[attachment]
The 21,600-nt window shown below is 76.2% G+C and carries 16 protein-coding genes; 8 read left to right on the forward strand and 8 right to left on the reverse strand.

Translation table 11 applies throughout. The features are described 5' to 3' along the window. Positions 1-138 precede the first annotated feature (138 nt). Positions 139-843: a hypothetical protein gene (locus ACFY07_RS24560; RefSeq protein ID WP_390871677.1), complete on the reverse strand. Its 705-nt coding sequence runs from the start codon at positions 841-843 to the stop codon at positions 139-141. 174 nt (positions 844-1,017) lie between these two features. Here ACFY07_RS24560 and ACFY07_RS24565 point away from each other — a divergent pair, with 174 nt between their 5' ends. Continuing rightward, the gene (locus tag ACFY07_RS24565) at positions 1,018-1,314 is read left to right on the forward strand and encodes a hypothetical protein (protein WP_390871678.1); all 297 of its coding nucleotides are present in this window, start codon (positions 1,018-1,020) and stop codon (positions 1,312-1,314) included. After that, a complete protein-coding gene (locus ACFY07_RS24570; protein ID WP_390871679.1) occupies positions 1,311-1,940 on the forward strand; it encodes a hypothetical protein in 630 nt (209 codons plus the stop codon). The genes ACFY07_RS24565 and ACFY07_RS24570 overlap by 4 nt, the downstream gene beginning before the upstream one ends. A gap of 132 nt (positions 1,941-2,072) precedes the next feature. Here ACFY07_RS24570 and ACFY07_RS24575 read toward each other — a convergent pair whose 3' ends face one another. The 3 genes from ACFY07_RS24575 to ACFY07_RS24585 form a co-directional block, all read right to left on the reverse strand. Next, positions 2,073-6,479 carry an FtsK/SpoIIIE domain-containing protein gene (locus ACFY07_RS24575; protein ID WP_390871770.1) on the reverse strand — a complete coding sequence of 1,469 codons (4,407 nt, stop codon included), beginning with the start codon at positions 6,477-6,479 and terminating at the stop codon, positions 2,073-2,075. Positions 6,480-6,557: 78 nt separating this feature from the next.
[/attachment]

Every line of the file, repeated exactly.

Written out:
The 21,600-nt window shown below is 76.2% G+C and carries 16 protein-coding genes; 8 read left to right on the forward strand and 8 right to left on the reverse strand.

Translation table 11 applies throughout. The features are described 5' to 3' along the window. Positions 1-138 precede the first annotated feature (138 nt). Positions 139-843: a hypothetical protein gene (locus ACFY07_RS24560; RefSeq protein ID WP_390871677.1), complete on the reverse strand. Its 705-nt coding sequence runs from the start codon at positions 841-843 to the stop codon at positions 139-141. 174 nt (positions 844-1,017) lie between these two features. Here ACFY07_RS24560 and ACFY07_RS24565 point away from each other — a divergent pair, with 174 nt between their 5' ends. Continuing rightward, the gene (locus tag ACFY07_RS24565) at positions 1,018-1,314 is read left to right on the forward strand and encodes a hypothetical protein (protein WP_390871678.1); all 297 of its coding nucleotides are present in this window, start codon (positions 1,018-1,020) and stop codon (positions 1,312-1,314) included. After that, a complete protein-coding gene (locus ACFY07_RS24570; protein ID WP_390871679.1) occupies positions 1,311-1,940 on the forward strand; it encodes a hypothetical protein in 630 nt (209 codons plus the stop codon). The genes ACFY07_RS24565 and ACFY07_RS24570 overlap by 4 nt, the downstream gene beginning before the upstream one ends. A gap of 132 nt (positions 1,941-2,072) precedes the next feature. Here ACFY07_RS24570 and ACFY07_RS24575 read toward each other — a convergent pair whose 3' ends face one another. The 3 genes from ACFY07_RS24575 to ACFY07_RS24585 form a co-directional block, all read right to left on the reverse strand. Next, positions 2,073-6,479 carry an FtsK/SpoIIIE domain-containing protein gene (locus ACFY07_RS24575; protein ID WP_390871770.1) on the reverse strand — a complete coding sequence of 1,469 codons (4,407 nt, stop codon included), beginning with the start codon at positions 6,477-6,479 and terminating at the stop codon, positions 2,073-2,075. Positions 6,480-6,557: 78 nt separating this feature from the next.